Winter is going by quickly and it's amazing that we'll be signing papers with 2015 dates in just a couple days. I guess with the every-other-week schedule I've been forgetting to write about things going on around here.
Freedom Ranger Chickens
This week's chickens are "freedom ranger chickens." The Freedom Ranger is a heritage chicken that is noted for it's slower growth, smaller size, and richer meat flavor. For anyone who came on the Farm Tour, these were the chickens served at lunch. In my opinion, they have superior flavor to the standard cornish cross chicken. The packaging will not say Freedom Ranger on it. By USDA rules, we can't specify a breed on the package without having a federally registered procedure for proving the "label claim" to be true and having third-party audits to satisfy that the claim is true. In short, we want to sell you a chicken that costs less than your mortgage payment, so please just write on the package "Freedom Ranger" yourself if you care to keep it separate from other chickens in your freezer.
This week we were so excited to get some broccoli that one of our growers has been saving under row-cover for months. We were so thrilled that it survived the heavy freezes in early November, and recovered nicely. When I saw it a few weeks ago it was looking nice and the mild weather the last couple weeks would seem to be gentle on it.
And right before Christmas it looked nice. Then we had a warm weather. I'm only sharing this with you because of the irony of it. Between last Monday and yesterday afternoon, the broccoli developed some form of mold and rot on the heads. It appears that the warm weather last week and over the weekend created excessive moisture under the row cover. With the row cover laying against the heads of the broccoli, the area of contact couldn't breath and was wet. It actually rotted and formed mold on the heads due to it being too warm! How is that saying? Damned if I do, damned if I don't? Just another Fresh Forking day around here.
So in place of broccoli we will add a quart of chopped, frozen tomatoes to this week's bag. These are great too stew with the green beans and garlic or simply stew them in the bottom of your roasting pan with the chicken, some onions, and some carrots. Put the tomatoes through the food mill afterwards and reduce down a little more. Serve this tomato sauce over your chicken.
Each year for Christmas Eve my family does a traditional Polish wigilia and has a meatless dinner with kraut, pierogies, fried fish, and many vegetarian sides. For the last five years or so my grandmother hasn't felt like making the pierogies anymore, so Allyson and I took over. For the first couple years, we did OK. They tasted fine, but the shape was off. But now we've gotten it down a little better.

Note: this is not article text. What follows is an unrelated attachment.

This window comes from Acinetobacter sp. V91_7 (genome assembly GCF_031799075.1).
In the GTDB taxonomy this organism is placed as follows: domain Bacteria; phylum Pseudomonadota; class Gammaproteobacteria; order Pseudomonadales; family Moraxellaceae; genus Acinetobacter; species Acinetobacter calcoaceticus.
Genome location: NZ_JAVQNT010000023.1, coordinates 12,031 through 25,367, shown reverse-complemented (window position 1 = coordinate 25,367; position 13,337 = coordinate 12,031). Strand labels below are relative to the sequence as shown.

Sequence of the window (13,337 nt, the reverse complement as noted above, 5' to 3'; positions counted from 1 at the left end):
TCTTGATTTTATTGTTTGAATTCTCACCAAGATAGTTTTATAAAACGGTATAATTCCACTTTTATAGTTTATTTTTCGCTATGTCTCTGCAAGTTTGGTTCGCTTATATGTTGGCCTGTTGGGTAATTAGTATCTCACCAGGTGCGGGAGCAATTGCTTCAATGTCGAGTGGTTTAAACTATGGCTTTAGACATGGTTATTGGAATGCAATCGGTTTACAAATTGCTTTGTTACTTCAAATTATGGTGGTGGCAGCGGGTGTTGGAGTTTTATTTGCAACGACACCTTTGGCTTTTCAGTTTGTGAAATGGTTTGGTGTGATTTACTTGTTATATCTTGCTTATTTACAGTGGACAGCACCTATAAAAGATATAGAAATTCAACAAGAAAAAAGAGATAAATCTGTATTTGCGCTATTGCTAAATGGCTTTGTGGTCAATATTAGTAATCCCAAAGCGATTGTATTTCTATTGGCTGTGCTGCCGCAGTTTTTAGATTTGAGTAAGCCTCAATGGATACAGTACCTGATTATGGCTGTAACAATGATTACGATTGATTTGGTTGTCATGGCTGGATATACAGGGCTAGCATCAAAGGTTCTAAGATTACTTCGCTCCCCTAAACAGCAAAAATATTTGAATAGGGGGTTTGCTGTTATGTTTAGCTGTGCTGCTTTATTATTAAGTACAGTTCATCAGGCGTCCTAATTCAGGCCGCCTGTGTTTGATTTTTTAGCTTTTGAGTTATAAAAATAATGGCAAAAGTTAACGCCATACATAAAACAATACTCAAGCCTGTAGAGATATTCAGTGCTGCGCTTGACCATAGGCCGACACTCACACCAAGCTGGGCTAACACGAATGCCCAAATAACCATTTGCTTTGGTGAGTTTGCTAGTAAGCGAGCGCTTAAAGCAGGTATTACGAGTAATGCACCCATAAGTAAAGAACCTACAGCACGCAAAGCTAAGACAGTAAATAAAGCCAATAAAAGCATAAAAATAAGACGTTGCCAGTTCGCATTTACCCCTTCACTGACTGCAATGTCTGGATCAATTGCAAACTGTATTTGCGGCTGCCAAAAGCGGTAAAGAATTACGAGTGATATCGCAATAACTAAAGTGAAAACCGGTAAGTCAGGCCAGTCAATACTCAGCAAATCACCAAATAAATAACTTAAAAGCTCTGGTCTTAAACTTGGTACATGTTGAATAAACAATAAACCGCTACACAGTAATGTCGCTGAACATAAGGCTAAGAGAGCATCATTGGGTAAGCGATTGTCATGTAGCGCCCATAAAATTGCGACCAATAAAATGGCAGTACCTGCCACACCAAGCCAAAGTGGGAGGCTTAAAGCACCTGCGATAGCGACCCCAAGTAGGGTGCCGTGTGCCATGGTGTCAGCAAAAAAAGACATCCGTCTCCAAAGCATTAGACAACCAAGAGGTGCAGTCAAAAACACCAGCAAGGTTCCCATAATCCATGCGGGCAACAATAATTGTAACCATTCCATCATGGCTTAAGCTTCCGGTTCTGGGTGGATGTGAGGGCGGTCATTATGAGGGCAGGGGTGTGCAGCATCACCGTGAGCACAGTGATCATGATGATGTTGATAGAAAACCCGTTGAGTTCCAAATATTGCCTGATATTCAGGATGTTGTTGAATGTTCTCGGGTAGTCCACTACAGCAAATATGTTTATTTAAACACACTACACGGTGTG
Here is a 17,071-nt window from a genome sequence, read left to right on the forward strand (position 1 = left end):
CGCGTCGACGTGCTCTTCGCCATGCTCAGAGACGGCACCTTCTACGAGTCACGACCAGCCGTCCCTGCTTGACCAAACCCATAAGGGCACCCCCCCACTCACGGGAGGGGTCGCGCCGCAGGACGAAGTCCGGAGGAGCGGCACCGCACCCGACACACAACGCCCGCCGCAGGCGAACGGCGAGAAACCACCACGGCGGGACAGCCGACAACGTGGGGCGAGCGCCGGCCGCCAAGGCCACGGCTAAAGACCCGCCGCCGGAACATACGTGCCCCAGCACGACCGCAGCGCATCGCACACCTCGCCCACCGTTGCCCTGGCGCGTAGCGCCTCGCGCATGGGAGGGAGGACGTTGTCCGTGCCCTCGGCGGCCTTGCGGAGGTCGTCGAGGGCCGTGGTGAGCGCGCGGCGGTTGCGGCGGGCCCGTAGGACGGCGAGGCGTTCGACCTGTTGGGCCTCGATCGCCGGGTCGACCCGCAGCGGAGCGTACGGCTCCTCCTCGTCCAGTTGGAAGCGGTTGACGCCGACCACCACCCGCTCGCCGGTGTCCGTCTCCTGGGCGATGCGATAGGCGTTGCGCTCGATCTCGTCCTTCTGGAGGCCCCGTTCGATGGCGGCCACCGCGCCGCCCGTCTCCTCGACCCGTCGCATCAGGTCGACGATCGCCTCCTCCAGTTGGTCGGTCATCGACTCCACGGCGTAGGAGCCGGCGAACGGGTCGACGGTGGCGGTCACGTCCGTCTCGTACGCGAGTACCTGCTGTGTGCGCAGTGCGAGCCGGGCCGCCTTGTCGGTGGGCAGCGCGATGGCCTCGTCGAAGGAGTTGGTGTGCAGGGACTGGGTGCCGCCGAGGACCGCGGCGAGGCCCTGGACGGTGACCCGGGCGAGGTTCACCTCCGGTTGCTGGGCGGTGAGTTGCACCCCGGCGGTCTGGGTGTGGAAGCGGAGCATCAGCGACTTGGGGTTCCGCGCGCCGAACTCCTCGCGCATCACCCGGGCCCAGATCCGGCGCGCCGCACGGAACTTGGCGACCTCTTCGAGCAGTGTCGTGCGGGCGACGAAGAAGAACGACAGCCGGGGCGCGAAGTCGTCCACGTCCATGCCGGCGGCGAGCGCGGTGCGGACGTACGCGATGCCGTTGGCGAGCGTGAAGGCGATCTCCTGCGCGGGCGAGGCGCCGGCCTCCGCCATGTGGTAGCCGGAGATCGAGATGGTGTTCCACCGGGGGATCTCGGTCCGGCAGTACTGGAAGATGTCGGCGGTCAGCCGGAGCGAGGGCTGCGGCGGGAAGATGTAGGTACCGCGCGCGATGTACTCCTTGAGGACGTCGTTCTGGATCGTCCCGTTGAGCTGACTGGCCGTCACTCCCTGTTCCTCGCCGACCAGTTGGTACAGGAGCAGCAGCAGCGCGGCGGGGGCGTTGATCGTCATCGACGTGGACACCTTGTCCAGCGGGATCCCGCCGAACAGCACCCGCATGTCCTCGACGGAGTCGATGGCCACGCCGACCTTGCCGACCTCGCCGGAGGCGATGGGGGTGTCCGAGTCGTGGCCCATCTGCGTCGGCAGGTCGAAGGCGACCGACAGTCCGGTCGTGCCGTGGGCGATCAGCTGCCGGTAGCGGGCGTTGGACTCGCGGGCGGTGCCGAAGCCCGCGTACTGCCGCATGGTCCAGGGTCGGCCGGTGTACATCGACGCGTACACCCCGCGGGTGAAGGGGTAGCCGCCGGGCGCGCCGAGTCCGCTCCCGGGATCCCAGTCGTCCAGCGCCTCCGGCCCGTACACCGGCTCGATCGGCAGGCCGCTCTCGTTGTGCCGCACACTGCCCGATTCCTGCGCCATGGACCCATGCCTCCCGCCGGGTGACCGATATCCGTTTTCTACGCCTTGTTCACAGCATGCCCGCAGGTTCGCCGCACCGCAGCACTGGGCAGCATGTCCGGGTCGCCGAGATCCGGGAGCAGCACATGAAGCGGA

So this year a couple friends wanted to learn how to make them. So we had a pierogi party and made about 300 pierogies. The stuffings: potato with kraut and onion, potato with smoked cheddar cheese, and sweet potato with pumpkin pie spices.
Pierogies are really quite simple. The stuffing is just mashed potatoes with different flavors infused. The dough is also quite simple (recipe below). The hard part is how long they take to make and the mess they make.
Here is the process:
1) Make your stuffing and allow it to cool.
2) Make your dough. Refrigerate for an hour or two to help it set-up.
3) Roll out your dough. Stuff the pierogies and pinch them together.
4) Boil the pierogi until it floats. Remove and let dry on a rack.
5) Toss pierogies in a bowl with oil, arrange them on parchment paper on a cookie sheet, and freeze them. Once frozen, place them in a zipper bag or freezer container.
Thaw or cook from frozen. Place in a skillet on medium heat with butter. Saute until golden brown on all sides. Serve immediately so they stay crunchy. We serve ours with raw kraut.
Pierogi Dough Ingredients:
4 cups flour
3 tablespoons oil (sunflower or olive preferred)
1 teaspoon salt
Appx 1 cup warm water
Mix the flour and salt. Whisk together the oil and eggs (but not whisked too much that you emulsify the oil into the eggs). Add that to the dry ingredients and mix well. Add warm water a couple tablespoons at a time, kneading it in or working it in the mixer. The dough should form a tacky (but not wet) ball. This may require a little more oil or water (or less) depending on the flour. We like to use hard red winter wheat as it tends to make nice thick pierogi shells. The spelt flour and golden white pastry flour (soft red) are also OK choices, but the dough will be much thinner and harder to work with.
Starting Thanksgiving Day, I start hunting. My cousins have a cabin in the hills in northern West Virginia and that's my get away for Thanksgiving weekend, then the following Monday starts Ohio gun season. This year was an exceptional year for gun season for me with 2 bucks and 1 doe. Nothing photo worthy but great meat.
Since I know we have several hunters out there who are always looking for new ideas on what to do with their deer, consider saving some of the roasts. I bone out the hind legs and break the muscle groups up, then peel the silver skin and connective tissue from in between the muscles. You'll get some nice roasts, mostly the flat roast (bottom round, inside of leg), knuckle, and rump. They can be prepared similar to beef roasts - low, slow, and with lots of moisture.
I also saved a lot of trim this year and froze it. Later this month when I have more time, I'll make sausage. I'll report back then with what seasonings worked well, if I had to add any pork or beef fat back in, and how to prepare them. I'll photograph those ones better and share the recipes.